When is entering a forest permitted or prohibited?

Hikers hike through the forest
Photo: BML / Alexander Haiden

About 48 percent of Austria‘s national territory is covered with forests. May anyone enter any forest whenever he wants, walk on forest paths or cross a forest?

The Forest Act (“ForstG“) of 1975 stipulates that anyone may in principle enter and spend some time in the forest for recreation. There are exceptions to this rule and the following areas must not be used for this purpose:

  • Forest areas for which the authority has imposed a ban on access;
  • Forest areas with operational facilities, such as arboretums, wood-storage and wood-seasoning sites, storage places for material and machinery, buildings, operating sites for hauling facilities, including their areas of risk;
  • Re-afforestation areas and new afforested areas, where their plant growth has not yet achieved a height of 3 metres;
  • Forest areas which have been banned from use by the forest owner.
  • Use going beyond entry and spending some time for recreational purposes, such as camping in the dark, tenting, riding vehicles (incl. bicycles) or horse-riding, is only permissible with the consent of the owner of the forest, and on forest roads only with the consent of the person responsible for maintaining the forest road, which in most cases is the forest owner.

Using the forest for recreational purposes does not cause usucaption as set out in the Austrian Civil Code (ABGB).
Can the owner of a forest forbid others to enter his/her forest?
Under certain conditions (§ 34 ForstG) forests may be temporarily or permanently excluded (banned) from use for recreational purposes by the owner of the forest.
Bans limited in time may, for example, be imposed on construction sites of hauling facilities, risk areas for wood felling and hauling, areas which have been subject to windthrow or windbreakage until the processing of the trunks thrown or broken has come to an end, or forest areas in which treatment is being applied to combat forest pests.

Long-term bans are permitted for example for special plantations (such as Christmas tree plantations) and, to a limited extent, for areas which the owner of the forest retains for himself or his employees in close proximity to their dwellings.
How can somebody visiting a forest find out whether entry has been restricted or is forbidden?
Re-afforestation areas and new afforested areas whose vegetation is less than 3 m high and whose use for recreational purposes is not permitted do not need to be marked. Also forest areas whose use has been restricted or which have been closed for use by the general public by the forestry authority for reasons of forest fire protection do not need to be marked.

Otherwise, information boards have to be put up in accordance with the Forest Marking Ordinance (“Forstliche Kennzeichnungsverordnung“) to make clear whether there are restrictions on the entry of and the stay in the forest.

The information boards have to be put up at the places where public roads and paths, marked paths, freight paths and forest roads as well as marked ski routes, pistes and cross-country skiing trails go into the banned area to be marked or are directly adjacent to it.

Forest roads do not need to be marked specifically; unauthorised riding of vehicles on them is therefore not permitted even in cases where no such marking exists.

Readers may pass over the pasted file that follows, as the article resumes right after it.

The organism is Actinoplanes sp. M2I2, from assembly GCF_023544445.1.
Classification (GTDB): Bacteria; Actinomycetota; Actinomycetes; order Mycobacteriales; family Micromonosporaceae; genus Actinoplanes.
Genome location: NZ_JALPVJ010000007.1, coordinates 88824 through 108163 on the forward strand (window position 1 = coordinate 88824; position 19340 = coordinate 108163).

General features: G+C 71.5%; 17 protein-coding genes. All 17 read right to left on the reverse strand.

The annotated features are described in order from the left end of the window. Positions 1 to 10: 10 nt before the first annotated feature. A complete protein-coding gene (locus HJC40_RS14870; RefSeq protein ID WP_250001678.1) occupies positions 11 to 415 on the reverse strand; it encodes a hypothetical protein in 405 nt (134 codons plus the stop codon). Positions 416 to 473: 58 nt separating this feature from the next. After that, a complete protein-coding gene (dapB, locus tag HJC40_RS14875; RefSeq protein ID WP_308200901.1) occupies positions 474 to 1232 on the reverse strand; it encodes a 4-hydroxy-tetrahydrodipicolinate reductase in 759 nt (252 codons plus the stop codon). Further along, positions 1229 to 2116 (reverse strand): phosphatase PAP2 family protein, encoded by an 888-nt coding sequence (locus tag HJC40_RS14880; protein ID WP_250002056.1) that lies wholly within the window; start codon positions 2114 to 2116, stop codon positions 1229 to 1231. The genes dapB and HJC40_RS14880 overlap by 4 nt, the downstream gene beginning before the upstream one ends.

The forest protection officer as public guard

The forest protection officer has the rights of a public guard. On request, the forest protection officer must present his/her professional identity card. In particular, the forest protection officer is entitled to expel people from a forest in the event of unauthorised forest use and, in specific certain cases, to establish the identity of the persons concerned and to arrest them.

Administrative offences

Administrative offences are punishable by fines of up to  3,630 or arrest for up to two weeks, depending on the type of offence. For example, unauthorised use of forest areas that are already excluded from the general right of use for recreational purposes due to the applicable legal provisions (e.g. re-afforestation areas and new afforested areas with vegetation less than 3 metres in height) or due to bans are punishable with fines of up to 150. 

Provisions on liability in forests
Anyone spending time in a forest off public roads and paths must himself/herself be aware of all the risks associated with the forest and forest management. In particular, the forest owner is, as a principle, under no obligation to change the condition of the forest soil and its vegetation in a way preventing or reducing risks. 

The liability for the condition of a forest road or any other path that the owner of a forest has, through corresponding marking, expressly dedicated to use by the general public, is regulated by § 1319a ABGB (Civil Code) on the liability of maintainers of paths. In the event of gross negligence the forest owner and any other persons participating in forest management are also liable for damage occurring on paths as a result of the condition of the adjacent forest.

Legal basis

  • Forest Act 1975 (“Forstgesetz 1975“), Federal Law Gazette No 440, as last amended by Federal Law Gazette I No 56/2016 "Rechtsinformationssystem"
  • Forest Marking Ordinance (“Forstliche Kennzeichnungsverordnung“), Federal Law Gazette No 179/1976, as last amended by Federal Law Gazette II No 67/1997 "Rechtsinformationssystem"

Federal Ministry of Agriculture, Forestry, Regions and Water Management
Directorate III 2 - Forest Legislation, Legal Policy and Vocational Qualification
Marxergasse 2
1030 Vienna
Director Mag. Katharina Kaiser
Phone: +43 1 711 00 - 606681